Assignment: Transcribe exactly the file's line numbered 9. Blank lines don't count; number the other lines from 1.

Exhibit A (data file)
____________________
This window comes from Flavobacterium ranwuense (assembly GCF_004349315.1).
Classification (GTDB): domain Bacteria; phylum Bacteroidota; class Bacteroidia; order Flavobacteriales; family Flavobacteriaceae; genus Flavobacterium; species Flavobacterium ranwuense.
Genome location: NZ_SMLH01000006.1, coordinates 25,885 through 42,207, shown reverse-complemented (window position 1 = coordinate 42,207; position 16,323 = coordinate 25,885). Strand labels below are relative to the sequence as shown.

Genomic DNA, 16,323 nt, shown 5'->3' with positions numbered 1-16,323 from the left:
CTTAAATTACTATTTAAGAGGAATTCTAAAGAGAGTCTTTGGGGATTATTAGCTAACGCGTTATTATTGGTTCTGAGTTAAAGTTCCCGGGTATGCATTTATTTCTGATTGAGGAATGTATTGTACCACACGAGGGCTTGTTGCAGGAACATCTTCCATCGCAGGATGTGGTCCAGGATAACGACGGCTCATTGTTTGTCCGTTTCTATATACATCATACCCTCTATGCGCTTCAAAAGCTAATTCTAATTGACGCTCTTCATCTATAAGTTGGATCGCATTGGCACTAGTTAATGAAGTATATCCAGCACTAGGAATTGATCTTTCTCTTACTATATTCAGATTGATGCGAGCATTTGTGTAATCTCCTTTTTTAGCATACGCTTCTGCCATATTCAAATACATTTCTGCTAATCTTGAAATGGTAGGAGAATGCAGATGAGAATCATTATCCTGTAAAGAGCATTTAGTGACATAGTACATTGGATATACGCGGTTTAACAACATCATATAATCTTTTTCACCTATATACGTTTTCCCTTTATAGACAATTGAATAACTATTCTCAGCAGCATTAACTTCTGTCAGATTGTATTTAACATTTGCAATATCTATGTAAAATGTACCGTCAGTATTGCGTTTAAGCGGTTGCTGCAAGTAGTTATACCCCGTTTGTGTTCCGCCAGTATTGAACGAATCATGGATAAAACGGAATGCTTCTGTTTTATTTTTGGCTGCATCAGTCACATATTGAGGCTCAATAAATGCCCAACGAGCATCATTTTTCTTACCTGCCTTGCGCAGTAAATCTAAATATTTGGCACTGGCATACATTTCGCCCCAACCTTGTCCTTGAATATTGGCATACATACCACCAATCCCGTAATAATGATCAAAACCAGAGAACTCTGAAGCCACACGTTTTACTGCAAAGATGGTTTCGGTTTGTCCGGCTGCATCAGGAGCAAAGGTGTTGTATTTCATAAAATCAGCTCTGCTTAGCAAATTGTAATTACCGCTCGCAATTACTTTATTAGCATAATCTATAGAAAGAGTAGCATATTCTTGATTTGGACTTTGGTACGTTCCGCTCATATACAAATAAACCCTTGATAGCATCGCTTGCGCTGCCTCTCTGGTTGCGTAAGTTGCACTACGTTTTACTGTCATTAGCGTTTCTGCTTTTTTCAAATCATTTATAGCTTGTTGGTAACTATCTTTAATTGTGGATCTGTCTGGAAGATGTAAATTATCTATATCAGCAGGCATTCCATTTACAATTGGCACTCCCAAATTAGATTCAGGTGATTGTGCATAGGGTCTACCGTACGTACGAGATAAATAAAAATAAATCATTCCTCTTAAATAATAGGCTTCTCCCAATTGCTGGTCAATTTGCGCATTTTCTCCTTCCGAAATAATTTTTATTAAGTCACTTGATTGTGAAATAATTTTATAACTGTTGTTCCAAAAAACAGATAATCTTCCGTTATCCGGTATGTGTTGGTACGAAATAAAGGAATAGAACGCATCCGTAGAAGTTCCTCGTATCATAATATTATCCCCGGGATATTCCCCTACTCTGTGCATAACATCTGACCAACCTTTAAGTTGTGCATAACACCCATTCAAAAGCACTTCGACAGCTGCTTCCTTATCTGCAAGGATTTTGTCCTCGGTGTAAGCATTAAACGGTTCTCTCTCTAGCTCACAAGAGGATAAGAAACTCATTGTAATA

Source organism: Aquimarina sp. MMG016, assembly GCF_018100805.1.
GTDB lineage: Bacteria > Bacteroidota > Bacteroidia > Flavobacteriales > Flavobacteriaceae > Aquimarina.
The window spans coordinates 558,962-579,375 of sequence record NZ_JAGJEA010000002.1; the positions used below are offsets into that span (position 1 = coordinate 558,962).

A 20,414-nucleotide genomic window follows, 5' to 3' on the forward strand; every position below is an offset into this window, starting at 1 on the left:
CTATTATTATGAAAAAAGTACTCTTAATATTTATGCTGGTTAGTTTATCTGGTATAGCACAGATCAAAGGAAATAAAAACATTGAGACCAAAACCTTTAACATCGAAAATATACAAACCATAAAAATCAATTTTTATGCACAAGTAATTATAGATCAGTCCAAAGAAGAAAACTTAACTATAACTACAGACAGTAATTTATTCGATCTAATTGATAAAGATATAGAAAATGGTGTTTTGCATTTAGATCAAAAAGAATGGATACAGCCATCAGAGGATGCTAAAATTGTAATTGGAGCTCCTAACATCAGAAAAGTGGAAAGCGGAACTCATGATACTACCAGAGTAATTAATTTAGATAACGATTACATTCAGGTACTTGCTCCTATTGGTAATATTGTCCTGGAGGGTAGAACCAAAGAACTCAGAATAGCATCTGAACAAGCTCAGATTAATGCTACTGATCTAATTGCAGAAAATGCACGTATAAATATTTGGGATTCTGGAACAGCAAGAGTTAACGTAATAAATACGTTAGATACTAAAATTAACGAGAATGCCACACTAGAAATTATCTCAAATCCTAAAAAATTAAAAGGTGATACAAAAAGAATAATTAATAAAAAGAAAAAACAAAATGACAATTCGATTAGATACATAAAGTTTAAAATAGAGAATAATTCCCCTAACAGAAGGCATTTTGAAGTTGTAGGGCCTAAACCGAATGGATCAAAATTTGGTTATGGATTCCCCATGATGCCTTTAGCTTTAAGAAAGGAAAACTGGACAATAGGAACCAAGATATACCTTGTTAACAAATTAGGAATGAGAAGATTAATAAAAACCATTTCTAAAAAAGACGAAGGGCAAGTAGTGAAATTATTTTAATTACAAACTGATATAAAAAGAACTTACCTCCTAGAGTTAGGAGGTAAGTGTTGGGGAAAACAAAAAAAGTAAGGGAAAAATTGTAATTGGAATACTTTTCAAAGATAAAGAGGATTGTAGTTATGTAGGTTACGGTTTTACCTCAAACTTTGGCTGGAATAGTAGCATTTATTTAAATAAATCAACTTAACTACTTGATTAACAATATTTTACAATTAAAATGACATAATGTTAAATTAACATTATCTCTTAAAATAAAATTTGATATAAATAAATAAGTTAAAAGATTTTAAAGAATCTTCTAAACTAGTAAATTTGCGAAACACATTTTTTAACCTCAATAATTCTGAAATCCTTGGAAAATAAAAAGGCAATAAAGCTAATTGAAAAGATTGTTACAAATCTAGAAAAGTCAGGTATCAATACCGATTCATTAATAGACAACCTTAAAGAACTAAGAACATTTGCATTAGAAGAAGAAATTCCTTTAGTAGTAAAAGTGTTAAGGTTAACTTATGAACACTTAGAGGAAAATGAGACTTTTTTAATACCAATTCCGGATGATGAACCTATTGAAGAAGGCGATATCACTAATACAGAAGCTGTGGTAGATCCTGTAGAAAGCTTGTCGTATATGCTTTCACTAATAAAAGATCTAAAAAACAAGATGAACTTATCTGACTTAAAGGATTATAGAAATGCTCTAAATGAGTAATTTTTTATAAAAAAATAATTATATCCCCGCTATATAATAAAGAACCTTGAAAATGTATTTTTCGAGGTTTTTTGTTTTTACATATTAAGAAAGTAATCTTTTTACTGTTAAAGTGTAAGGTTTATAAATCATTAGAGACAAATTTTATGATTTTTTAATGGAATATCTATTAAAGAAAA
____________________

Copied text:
A 20,414-nucleotide genomic window follows, 5' to 3' on the forward strand; every position below is an offset into this window, starting at 1 on the left: